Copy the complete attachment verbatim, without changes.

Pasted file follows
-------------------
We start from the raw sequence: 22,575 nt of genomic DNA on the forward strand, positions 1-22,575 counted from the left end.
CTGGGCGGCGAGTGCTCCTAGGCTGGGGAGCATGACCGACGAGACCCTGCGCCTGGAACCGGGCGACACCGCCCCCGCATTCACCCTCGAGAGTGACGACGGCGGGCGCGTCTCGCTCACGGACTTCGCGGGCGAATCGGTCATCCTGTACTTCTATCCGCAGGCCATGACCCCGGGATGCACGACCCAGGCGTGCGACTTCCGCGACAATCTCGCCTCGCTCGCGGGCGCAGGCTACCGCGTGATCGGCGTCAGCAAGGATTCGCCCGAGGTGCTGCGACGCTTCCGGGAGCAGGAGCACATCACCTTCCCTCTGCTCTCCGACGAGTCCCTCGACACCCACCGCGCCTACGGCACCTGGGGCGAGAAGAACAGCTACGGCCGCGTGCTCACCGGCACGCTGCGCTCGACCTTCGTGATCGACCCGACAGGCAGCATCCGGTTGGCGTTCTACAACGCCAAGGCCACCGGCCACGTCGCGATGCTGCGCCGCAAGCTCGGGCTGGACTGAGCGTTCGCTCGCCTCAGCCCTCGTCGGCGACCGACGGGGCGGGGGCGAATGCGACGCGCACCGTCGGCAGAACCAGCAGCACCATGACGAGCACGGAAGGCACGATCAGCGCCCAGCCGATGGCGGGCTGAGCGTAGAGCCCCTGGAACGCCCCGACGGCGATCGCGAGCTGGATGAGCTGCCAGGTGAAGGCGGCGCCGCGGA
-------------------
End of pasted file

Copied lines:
We start from the raw sequence: 22,575 nt of genomic DNA on the forward strand, positions 1-22,575 counted from the left end.
CTGGGCGGCGAGTGCTCCTAGGCTGGGGAGCATGACCGACGAGACCCTGCGCCTGGAACCGGGCGACACCGCCCCCGCATTCACCCTCGAGAGTGACGACGGCGGGCGCGTCTCGCTCACGGACTTCGCGGGCGAATCGGTCATCCTGTACTTCTATCCGCAGGCCATGACCCCGGGATGCACGACCCAGGCGTGCGACTTCCGCGACAATCTCGCCTCGCTCGCGGGCGCAGGCTACCGCGTGATCGGCGTCAGCAAGGATTCGCCCGAGGTGCTGCGACGCTTCCGGGAGCAGGAGCACATCACCTTCCCTCTGCTCTCCGACGAGTCCCTCGACACCCACCGCGCCTACGGCACCTGGGGCGAGAAGAACAGCTACGGCCGCGTGCTCACCGGCACGCTGCGCTCGACCTTCGTGATCGACCCGACAGGCAGCATCCGGTTGGCGTTCTACAACGCCAAGGCCACCGGCCACGTCGCGATGCTGCGCCGCAAGCTCGGGCTGGACTGAGCGTTCGCTCGCCTCAGCCCTCGTCGGCGACCGACGGGGCGGGGGCGAATGCGACGCGCACCGTCGGCAGAACCAGCAGCACCATGACGAGCACGGAAGGCACGATCAGCGCCCAGCCGATGGCGGGCTGAGCGTAGAGCCCCTGGAACGCCCCGACGGCGATCGCGAGCTGGATGAGCTGCCAGGTGAAGGCGGCGCCGCGGA